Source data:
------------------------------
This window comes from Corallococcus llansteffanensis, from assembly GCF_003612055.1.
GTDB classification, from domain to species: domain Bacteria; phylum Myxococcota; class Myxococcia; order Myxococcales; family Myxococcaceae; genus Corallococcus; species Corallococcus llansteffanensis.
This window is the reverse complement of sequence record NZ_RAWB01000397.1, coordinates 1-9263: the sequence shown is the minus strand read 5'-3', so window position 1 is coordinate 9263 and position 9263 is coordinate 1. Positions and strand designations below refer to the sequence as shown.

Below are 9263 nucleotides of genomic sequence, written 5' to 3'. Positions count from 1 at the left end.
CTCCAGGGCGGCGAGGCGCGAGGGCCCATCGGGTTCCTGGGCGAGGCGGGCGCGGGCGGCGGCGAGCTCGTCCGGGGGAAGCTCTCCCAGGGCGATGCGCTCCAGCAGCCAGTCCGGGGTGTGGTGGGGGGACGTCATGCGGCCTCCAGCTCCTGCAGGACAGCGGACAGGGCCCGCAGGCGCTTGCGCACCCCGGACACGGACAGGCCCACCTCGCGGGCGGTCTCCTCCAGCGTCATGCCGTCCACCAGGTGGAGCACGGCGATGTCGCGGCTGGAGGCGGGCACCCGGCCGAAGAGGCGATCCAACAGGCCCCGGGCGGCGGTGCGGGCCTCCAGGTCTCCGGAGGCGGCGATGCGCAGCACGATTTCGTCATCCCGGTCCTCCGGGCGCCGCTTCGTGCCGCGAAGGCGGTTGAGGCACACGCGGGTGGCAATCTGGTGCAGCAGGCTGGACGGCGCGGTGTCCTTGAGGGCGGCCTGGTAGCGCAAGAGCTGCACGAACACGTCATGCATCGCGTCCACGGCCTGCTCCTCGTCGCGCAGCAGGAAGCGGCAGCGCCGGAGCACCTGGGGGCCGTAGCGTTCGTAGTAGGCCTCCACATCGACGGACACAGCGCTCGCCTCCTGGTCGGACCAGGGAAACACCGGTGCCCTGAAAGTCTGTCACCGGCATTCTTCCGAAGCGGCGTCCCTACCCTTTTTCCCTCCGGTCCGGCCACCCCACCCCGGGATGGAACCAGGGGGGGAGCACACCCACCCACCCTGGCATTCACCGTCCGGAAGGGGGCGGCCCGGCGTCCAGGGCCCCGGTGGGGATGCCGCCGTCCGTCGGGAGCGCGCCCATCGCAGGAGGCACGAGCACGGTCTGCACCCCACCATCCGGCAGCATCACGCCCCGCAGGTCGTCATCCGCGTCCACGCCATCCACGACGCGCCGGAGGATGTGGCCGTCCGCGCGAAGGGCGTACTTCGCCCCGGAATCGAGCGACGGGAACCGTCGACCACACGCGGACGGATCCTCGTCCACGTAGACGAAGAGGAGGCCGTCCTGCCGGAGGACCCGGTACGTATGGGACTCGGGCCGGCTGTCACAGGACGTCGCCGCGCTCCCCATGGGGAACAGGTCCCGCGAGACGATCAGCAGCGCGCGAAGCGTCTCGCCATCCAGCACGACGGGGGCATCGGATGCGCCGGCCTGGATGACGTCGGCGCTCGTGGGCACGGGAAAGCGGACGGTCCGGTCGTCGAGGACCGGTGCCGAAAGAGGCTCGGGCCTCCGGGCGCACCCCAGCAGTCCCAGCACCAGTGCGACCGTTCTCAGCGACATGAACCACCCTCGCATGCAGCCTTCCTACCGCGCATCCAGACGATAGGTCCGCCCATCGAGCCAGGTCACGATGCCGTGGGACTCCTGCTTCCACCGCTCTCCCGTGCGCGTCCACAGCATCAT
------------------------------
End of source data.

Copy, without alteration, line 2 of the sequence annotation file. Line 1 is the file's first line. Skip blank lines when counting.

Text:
GTDB classification, from domain to species: domain Bacteria; phylum Myxococcota; class Myxococcia; order Myxococcales; family Myxococcaceae; genus Corallococcus; species Corallococcus llansteffanensis.